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Posts Tagged ‘beauty’

And Just Like That

 

 

 

the deep field of snow

with its crystals and diamonds

turns to mud

 

and the stem of purple orchids

drops its blooms

until it is only stem

 

and we, too, rearrange

and become not beauty

but its source

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Reflection

 

 

We are the dust that sings.

            —Art Goodtimes

 

 

She has learned not to trust the mirror.

When she is not near it, she’s beautiful.

Here, in firelight, she knows herself

as one of many stems in an enormous

bouquet, all of them lovely. And in moonlight,

she shines along with the rest of the shining world.

And in the longest night, she is the dust

that dances, dust that sings, dust that knows beauty

everywhere it looks, inside, outside.

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Concentric

 

 

 

See, I want to say to my son. See

how the pond has frozen in thick,

 

continuous curves. See all the lines,

how they ring each other, like dozens

 

of tiny orbits. I want to show him

the marvel of it all, but he is too old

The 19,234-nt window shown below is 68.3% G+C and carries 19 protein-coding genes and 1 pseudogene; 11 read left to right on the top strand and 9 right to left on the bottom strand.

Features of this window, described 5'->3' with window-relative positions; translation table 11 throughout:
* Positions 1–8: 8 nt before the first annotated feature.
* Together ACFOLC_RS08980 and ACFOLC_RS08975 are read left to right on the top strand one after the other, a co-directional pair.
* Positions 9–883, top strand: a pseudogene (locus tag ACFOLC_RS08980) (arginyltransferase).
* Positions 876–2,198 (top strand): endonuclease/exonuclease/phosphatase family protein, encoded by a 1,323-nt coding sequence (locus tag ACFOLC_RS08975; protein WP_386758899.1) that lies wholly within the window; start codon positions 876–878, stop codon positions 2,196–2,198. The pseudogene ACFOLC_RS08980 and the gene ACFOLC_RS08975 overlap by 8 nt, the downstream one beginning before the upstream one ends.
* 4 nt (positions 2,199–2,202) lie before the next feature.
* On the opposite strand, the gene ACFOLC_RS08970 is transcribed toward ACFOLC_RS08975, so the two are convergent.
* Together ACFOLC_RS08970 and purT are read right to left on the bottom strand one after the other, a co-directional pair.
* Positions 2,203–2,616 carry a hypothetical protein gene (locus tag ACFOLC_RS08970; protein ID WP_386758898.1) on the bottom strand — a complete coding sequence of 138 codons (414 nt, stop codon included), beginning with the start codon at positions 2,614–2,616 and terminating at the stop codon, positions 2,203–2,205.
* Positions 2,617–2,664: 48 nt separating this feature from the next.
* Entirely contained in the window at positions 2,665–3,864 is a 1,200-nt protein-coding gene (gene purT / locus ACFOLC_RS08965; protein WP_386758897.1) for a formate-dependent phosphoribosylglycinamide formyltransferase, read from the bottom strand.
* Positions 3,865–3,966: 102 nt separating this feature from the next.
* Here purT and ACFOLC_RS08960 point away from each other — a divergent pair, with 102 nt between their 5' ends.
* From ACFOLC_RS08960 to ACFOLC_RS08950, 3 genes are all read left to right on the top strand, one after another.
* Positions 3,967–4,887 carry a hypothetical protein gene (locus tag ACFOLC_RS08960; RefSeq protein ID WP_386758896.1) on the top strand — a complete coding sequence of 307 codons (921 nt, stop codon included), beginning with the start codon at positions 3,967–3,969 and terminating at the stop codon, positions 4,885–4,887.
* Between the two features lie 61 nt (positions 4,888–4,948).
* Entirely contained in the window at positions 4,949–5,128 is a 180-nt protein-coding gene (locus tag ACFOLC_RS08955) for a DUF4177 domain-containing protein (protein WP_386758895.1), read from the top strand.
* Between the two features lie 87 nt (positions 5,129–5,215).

now for marvels, or perhaps too young,

the precise age where beauty is boring.

 

And so I take the child of myself to the pond

and show her the rings. I resist the urge

 

to explain how the meltwater formed them,

how surface-tension forces make liquid melt

 

cling against the lower parts of the ice.

Instead, I let her gaze at the miracle,

 

trace the concentric bands with her fingers.

How curious the rings are, like frozen halos

 

that fit enormous angels. How astonishing

in their design. Just wait till I show her

 

we can walk on it, too. I let her amazement

become my own, our feet slipping

 

across the smooth surface, our breath

rising in white ephemeral curls.

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You think it’s so much better to be petal,

pink flower, the perfumed bloom that lures

 

the bee. You with your flutter and blush.

Not all of us can be soft. Not all of us

 

can be beauty, and you have that role

all wrapped up. You with your tender buds,

 

your loveliness splayed. But I was not

made that way. Was made prick. Was

 

made barbed. Was made snappish

and piercing and sharp. Was made

 

fierce. Was made lance. Was made

to take no chances with survival.

 

There is glory in defense. Everything

that touches me remembers. I’m the one

 

that defines the scene. How would you know